During the first month or two after Steve and I separated, I spent most of my evenings catching up on reading a big stack of Organic Gardening back-issues that people had given me over the the years. They date all the way back to 1978, and they were exactly what I was in the mood for at that point. Tons of great advice on how to enjoy a simpler, healthier, more self-sufficient lifestyle without all the expensive modern clutter. I was hugely inspired by stories of folks living on properties the size of mine — or smaller — and producing all or most of their own food at home. I started making a list of new fruit trees, berries and other perennial food plants that I want to add to my little homestead.
Then there was an article about how quickly the nutritional value of grains deteriorate after they are milled into flour. Apparently the oils start to go rancid very soon, and within a couple of days the flour is practically worthless for food value. The original grains, in contrast, remain fresh and viable (as in, you can plant them and they will grow) for years and years if properly stored. Up to twenty years by some estimates!
Considering how fast the cost of food is rising, the idea that I could buy a whole lot of wheat berries and dry corn, mill them into flour and meal myself as needed, and enjoy better flavor and nutrition for just a little extra work was very appealing to me.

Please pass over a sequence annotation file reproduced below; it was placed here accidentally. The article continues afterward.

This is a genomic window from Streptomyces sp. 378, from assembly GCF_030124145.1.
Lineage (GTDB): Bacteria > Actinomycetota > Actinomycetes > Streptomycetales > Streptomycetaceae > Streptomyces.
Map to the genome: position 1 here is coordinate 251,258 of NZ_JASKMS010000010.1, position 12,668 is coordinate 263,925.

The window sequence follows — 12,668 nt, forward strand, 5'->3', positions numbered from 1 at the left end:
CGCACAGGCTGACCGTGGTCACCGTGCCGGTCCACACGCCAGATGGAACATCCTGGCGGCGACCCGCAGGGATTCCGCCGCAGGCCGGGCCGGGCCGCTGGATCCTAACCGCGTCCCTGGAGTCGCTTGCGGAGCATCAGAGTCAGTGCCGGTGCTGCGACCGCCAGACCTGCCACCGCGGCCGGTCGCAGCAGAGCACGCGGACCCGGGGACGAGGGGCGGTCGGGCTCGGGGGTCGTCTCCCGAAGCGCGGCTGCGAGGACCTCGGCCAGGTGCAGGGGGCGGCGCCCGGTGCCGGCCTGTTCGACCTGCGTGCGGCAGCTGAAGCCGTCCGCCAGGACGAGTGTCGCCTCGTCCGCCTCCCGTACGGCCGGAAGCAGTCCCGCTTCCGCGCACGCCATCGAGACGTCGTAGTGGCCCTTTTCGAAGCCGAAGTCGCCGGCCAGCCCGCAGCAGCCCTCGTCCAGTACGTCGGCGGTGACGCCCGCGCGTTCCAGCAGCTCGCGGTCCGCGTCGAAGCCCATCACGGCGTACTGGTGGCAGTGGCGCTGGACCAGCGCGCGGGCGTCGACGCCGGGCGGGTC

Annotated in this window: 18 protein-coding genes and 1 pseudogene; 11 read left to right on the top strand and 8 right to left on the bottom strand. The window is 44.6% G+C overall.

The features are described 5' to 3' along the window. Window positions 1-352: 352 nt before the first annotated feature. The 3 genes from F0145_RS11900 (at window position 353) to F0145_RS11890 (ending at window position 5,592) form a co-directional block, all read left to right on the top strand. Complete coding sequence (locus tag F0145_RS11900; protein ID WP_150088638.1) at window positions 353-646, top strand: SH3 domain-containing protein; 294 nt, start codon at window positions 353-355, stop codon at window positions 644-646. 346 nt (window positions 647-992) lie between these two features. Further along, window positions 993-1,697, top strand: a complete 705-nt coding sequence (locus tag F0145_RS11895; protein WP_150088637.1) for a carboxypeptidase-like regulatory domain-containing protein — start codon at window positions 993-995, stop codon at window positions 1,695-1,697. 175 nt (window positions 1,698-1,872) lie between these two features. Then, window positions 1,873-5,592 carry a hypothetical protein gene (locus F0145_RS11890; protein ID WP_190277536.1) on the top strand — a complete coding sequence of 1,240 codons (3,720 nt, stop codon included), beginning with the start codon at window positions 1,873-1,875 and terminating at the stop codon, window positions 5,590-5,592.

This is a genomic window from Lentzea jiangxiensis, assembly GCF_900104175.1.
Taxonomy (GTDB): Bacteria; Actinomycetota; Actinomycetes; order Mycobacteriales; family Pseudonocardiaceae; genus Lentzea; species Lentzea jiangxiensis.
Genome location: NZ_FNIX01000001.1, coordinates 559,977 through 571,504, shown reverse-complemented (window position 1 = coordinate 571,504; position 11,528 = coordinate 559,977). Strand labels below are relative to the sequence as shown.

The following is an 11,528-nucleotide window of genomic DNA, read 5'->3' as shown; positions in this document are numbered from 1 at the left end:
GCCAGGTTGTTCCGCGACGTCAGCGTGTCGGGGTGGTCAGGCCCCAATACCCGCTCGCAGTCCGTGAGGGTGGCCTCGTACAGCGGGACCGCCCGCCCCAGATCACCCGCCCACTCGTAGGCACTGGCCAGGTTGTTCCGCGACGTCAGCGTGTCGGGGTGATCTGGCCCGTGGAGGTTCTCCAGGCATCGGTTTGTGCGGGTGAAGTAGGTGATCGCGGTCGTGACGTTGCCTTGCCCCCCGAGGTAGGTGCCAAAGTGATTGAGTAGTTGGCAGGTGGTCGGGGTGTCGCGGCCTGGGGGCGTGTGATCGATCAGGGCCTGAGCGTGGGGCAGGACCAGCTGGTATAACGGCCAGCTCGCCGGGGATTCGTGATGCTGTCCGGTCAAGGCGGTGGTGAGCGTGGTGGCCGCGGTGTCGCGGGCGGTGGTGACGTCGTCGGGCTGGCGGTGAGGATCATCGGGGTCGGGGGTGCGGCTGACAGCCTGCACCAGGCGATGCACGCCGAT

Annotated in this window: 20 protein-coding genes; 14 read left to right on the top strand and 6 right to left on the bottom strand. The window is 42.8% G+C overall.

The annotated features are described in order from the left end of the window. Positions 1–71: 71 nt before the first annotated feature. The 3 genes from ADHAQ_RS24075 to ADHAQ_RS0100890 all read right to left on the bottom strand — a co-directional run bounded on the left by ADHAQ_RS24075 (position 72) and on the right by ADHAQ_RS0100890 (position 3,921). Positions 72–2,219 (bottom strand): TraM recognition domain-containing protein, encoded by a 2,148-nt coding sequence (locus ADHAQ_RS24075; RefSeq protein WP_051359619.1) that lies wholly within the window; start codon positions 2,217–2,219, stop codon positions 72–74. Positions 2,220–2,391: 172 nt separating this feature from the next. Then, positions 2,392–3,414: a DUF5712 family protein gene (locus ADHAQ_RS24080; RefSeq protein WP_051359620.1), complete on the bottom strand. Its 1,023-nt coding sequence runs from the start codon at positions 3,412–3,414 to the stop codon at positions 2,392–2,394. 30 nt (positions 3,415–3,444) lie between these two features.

So I did a bunch of research to find the best grain mill, and decided that the Country Living Grain Mill was what I was looking for. There was a three-week wait on it (apparently self-sufficiency is becoming a popular concept these days), but I added my name to the list and eventually it arrived.
When we tried to test it, we very quickly realized that it has to be bolted or clamped to a solid surface or it shimmies around too much. I wanted to set it up in a permanent spot, but I wasn’t quite ready to drill holes in any of my countertops, so after a bit of thought I decided it was time to pull out our old unused furnace and use that space for the mill.
Once the furnace was out, I cut through the inside wall to create access from the kitchen, cleaned up the space, put in an old cupboard from one of the sheds, and bolted the mill to that.
Today we gave it its first test drive! The kids wanted waffles, so I dumped a cup of wheat berries into the hopper and told the young-uns to start grinding. Luke was wildly enthusiastic about working the mill, but it turned out to be just a bit harder than he could really manage. Elizabeth took over the task, and we had our flour just a few minutes later.
One cup of wheat berries made about one-and-a-quarter cup of flour, which is exactly what my waffle recipe uses, but after I’d made the batter I realized that the recipe must be allowing for the settling that occurs in prepackaged flour. Freshly-milled, unsettled flour made a noticeably thinner batter. Next time I’ll use a bit more than the recipe calls for.
The flavor though — wonderful! You really can taste the difference. I will definitely be milling my own flour from now on. Now I just need to get some airtight storage tubs so I can start buying grains in bulk and stock up.
Next on my self-sufficiency shopping list: a a solar cooker!